Sunday morning, I’d been told, “Don’t bother coming … you won’t make it in time.” So, it was a major challenge to stay calm as I sat there, stranded, in the Denver airport until after 8:00 p.m. I knew every moment of delay could mean not seeing my dad alive again. Yet, I also felt a deep sense of peace and trust that it would all be okay.
Finally, mechanical problems resolved, I boarded the plane and arrived in Phoenix at 10:30 p.m. Abandoning my delayed luggage, I quickly picked up a rental car and drove to the hospice center. I’d been keeping everyone abreast of the delays, and Dad had continued to refuse additional morphine so he would be lucid when I arrived. We had a precious half-hour or so before I insisted he let them ease his pain.
During that final conversation, my dad, the ever-logical engineer, said to me, “I wish I’d taken all this [spiritual] stuff more seriously before this.” A bit later, as he began to drift in and out of consciousness for the last time, he said, “Well, I don’t know what the hell’s supposed to happen here, but I guess we just go with it.”
I smiled and squeezed his hand. “Yep, Dad, I think we do.”
I assured him he would not be alone, that I’d be right there with him, and I was certain there would be assistance on other levels that he’d be experiencing very soon. I told him he didn’t have to understand it all. Just be open to it.
Mostly unconscious by then, Dad had a fitful night. I did my best to calm and guide him. At one point, he began tearing at his IVs and clothes, in obvious distress. Bernice, the attending nurse, went to get more morphine. While she was gone, Dad and I were alone in the room. I spoke to him verbally at first, then found I was better able to communicate and calm him telepathically. It was a fascinating, yet very natural, transition to “meet him” on the level of consciousness he was beginning to inhabit; he was more attuned to this other, nonphysical dimension now. Our connection was clear and unquestionable, and he calmed considerably.
By the time she returned, I was able to tell her, “I don’t think he needs the morphine.” Bernice observed him for a moment, then smiled. “You’re right.” Placing her hand on her heart, she said, “He seems more … settled.”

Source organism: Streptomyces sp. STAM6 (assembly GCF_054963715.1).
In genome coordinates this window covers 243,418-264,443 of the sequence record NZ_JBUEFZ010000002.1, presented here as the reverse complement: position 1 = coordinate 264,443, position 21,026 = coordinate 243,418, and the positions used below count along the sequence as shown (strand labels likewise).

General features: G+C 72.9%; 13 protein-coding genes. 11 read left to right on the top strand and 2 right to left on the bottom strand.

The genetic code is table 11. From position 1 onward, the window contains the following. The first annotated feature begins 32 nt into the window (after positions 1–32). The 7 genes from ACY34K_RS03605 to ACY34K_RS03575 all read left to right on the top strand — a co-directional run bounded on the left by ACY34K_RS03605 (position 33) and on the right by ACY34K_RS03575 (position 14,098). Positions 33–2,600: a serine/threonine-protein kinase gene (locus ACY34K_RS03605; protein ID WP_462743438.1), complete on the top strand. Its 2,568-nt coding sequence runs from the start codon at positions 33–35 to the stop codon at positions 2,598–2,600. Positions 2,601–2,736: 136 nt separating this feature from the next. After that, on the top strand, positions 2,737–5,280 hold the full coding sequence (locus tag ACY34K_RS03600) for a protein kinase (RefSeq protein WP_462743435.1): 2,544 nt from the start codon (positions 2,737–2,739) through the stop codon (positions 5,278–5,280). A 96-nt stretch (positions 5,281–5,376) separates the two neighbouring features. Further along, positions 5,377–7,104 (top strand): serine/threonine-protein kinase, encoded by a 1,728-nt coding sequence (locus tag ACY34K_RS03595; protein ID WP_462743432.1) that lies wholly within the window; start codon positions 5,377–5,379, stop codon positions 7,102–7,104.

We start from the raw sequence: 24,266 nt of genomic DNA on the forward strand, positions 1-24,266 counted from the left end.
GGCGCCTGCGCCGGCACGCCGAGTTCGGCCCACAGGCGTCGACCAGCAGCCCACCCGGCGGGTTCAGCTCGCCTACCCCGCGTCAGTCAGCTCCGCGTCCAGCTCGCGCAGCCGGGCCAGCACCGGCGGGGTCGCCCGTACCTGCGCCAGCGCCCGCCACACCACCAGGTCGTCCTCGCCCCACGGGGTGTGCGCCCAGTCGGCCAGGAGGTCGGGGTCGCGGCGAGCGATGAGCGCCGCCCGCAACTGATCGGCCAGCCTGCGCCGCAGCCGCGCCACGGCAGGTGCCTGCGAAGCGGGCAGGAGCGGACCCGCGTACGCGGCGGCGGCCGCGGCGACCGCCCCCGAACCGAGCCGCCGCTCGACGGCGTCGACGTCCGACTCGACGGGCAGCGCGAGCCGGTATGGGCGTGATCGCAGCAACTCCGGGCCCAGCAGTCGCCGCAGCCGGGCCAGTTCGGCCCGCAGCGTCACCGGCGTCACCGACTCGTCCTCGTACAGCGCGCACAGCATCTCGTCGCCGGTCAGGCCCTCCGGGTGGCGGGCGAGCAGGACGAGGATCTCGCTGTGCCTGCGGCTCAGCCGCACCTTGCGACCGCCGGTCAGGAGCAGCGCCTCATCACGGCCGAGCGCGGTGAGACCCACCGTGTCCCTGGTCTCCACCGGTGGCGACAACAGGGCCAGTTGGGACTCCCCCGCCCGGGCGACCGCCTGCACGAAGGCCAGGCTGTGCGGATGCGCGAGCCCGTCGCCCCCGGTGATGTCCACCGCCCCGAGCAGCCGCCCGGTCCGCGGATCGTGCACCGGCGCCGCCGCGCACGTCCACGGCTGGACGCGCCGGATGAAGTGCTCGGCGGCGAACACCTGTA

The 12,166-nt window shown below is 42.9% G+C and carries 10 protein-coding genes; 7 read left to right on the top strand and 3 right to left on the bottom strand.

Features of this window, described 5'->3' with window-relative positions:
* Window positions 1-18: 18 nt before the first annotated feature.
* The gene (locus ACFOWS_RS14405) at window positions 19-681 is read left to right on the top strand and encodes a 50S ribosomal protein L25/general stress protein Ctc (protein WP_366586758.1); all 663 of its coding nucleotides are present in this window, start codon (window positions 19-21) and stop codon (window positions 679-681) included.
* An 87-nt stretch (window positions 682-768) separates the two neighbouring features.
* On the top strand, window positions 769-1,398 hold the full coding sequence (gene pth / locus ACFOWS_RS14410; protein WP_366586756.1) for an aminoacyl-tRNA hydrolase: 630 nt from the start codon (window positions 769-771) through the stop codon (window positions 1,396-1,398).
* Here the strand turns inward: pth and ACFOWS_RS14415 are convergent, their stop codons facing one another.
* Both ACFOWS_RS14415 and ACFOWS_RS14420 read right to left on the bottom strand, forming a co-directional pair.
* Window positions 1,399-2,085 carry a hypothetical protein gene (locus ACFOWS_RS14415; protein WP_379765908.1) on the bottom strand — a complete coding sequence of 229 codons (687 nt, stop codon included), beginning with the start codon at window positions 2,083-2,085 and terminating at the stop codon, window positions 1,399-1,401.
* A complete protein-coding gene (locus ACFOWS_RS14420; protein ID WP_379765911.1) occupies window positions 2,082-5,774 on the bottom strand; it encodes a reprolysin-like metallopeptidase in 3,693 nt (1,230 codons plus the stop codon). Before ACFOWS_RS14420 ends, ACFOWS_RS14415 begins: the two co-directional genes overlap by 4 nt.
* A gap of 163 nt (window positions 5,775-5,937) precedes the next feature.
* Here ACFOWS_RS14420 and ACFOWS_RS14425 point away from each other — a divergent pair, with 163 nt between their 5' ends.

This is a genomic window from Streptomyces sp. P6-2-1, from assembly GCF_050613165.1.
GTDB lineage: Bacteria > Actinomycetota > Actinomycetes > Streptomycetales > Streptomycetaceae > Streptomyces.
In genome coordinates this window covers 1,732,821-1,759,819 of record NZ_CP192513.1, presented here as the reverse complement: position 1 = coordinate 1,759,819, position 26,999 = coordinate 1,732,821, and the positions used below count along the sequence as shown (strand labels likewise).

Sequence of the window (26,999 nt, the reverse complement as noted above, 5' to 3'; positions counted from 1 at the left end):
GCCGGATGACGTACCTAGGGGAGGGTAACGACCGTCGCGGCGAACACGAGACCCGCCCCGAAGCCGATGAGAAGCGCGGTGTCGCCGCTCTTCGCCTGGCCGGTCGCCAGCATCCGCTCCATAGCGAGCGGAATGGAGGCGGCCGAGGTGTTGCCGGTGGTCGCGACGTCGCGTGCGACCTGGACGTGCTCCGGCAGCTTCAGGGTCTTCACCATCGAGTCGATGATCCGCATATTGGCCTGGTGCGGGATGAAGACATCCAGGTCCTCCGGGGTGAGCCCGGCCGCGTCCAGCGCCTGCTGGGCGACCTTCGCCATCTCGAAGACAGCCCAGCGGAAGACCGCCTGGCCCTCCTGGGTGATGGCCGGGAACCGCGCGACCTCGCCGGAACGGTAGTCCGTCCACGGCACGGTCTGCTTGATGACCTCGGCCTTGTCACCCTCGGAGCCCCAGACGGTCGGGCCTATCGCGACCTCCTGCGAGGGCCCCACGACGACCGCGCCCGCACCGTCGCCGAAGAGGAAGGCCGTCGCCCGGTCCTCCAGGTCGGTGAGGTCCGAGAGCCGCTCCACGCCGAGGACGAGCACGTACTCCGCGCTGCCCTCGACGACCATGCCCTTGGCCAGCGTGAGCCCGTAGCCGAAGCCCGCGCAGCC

My sister and I sat with Dad throughout the rest of the night. During those final hours, I served as a sort of “spiritual midwife,” telepathically coaching him through the transition.
As dawn was breaking, I felt my spirit, my awareness, begin to rise out of my body; I nonverbally called to Dad to do the same, telling him it was okay to let go. As I continued to guide him, a brilliant, all-embracing White Light appeared, and I felt Dad’s spirit leave his body.
I opened my eyes to confirm the physical signs of death. The Light I’d seen and felt was also apparent to me with my eyes open, and the feeling of … Grace … that filled the room was indeed “amazing.” I felt a pull back down into my body, while at the same time was able to stay in a very expanded state of awareness for several more moments.
A bit later, I had the opportunity to share my transcendent experience with Bernice, who nodded knowingly, saying she’d experienced the Light in the room as well, as she often does when patients make their transition. She gave me a solid but gentle hug, then pulled back just enough to make eye contact.
We smiled. We both knew Dad was just fine.
NANCY HOPPS is an internationally recognized healing and performing artist. Her award-winning Relax into Healing recordings have benefited over 100,000 listeners worldwide. Of the many healing modalities she integrates into her life and her work, Nancy maintains that “the greatest of these is Love.” Her new book, All the Courage Love Takes, is due out in Spring 2023. (www.NancyHopps.com.)